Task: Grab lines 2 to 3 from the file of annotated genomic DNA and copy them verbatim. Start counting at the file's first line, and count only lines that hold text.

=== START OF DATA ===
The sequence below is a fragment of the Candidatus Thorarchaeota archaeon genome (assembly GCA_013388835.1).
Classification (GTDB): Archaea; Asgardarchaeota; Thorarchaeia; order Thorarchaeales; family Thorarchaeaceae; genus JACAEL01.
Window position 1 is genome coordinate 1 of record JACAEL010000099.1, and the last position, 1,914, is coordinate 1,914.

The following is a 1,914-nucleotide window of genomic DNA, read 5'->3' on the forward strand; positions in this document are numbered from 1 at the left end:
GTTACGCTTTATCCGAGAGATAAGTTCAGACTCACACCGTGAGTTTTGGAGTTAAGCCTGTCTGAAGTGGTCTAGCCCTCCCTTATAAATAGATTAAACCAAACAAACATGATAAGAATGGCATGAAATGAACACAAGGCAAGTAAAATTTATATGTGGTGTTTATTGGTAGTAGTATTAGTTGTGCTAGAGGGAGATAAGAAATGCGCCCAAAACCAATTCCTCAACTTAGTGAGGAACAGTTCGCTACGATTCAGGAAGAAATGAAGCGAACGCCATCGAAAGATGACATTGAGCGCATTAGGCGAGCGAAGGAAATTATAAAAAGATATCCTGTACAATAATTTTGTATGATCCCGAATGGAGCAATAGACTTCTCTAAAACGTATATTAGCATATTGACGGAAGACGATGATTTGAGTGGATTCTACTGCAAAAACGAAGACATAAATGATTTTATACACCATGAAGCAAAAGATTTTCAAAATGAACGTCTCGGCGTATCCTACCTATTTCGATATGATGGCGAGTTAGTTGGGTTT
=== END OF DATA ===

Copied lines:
Classification (GTDB): Archaea; Asgardarchaeota; Thorarchaeia; order Thorarchaeales; family Thorarchaeaceae; genus JACAEL01.
Window position 1 is genome coordinate 1 of record JACAEL010000099.1, and the last position, 1,914, is coordinate 1,914.